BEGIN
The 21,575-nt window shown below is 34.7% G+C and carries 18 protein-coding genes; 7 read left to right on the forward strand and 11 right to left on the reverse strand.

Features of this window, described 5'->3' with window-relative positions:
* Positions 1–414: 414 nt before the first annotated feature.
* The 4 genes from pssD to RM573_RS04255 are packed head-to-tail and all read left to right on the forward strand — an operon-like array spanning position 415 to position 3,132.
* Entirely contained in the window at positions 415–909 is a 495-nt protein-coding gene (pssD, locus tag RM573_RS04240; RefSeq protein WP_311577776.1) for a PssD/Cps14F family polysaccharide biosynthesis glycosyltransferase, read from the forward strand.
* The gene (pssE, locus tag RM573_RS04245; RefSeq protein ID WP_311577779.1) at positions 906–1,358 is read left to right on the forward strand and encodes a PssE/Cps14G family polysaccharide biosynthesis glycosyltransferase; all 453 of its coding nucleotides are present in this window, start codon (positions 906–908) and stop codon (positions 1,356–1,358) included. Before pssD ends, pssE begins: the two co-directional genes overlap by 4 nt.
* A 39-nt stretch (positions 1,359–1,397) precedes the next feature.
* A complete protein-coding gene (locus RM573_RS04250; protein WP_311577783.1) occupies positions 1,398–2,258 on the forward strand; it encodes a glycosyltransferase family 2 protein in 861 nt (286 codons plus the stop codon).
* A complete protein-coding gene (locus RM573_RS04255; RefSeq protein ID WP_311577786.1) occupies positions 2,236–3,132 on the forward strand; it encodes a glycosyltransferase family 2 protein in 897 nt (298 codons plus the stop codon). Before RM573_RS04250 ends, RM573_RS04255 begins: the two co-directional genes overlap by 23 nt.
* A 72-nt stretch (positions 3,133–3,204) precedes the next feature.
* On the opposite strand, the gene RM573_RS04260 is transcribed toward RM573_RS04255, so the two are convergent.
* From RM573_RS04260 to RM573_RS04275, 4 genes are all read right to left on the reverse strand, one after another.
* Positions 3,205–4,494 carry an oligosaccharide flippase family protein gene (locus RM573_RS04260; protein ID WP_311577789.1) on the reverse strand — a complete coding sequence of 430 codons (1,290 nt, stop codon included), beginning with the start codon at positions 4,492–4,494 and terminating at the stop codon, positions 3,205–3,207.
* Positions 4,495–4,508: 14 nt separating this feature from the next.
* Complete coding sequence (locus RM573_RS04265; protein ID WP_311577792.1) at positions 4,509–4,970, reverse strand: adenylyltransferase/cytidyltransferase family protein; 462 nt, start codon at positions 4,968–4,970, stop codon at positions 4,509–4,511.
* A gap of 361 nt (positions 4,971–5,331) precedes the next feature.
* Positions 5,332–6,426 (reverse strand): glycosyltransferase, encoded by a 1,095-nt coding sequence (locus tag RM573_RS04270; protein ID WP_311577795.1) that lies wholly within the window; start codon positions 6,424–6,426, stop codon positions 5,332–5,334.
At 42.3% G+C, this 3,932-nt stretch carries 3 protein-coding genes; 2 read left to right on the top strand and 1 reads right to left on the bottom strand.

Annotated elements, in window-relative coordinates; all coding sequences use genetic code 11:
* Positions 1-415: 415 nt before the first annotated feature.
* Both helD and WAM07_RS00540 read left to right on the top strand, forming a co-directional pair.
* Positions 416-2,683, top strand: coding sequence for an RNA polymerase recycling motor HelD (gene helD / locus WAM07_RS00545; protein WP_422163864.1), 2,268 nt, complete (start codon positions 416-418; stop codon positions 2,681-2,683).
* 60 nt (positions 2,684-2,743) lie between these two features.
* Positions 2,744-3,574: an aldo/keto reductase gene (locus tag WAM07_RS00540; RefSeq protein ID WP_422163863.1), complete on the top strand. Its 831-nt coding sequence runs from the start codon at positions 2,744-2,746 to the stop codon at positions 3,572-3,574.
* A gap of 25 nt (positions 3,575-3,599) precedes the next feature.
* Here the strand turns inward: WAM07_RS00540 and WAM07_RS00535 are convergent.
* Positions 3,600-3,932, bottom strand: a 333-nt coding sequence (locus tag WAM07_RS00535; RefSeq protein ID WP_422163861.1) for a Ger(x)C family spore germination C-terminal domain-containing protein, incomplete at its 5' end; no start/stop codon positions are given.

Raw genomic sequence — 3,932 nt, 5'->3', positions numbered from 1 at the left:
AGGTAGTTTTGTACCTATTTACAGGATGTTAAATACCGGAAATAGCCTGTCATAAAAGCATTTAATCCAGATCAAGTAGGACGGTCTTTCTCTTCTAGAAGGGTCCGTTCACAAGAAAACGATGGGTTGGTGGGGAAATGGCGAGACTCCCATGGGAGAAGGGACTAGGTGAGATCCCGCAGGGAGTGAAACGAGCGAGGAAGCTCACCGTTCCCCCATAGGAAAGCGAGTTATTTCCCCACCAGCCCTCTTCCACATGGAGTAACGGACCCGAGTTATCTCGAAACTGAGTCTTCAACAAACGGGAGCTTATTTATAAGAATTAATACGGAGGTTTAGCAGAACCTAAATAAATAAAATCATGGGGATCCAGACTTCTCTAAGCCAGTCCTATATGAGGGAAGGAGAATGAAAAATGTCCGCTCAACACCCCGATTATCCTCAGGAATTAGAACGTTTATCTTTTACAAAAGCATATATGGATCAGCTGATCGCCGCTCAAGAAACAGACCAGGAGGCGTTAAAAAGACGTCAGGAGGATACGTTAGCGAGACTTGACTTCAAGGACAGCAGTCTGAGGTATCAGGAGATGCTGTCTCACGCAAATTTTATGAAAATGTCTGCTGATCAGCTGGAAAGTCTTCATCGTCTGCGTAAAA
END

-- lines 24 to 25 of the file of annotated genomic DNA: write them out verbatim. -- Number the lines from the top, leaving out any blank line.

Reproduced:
* Positions 2,744-3,574: an aldo/keto reductase gene (locus tag WAM07_RS00540; RefSeq protein ID WP_422163863.1), complete on the top strand. Its 831-nt coding sequence runs from the start codon at positions 2,744-2,746 to the stop codon at positions 3,572-3,574.
* A gap of 25 nt (positions 3,575-3,599) precedes the next feature.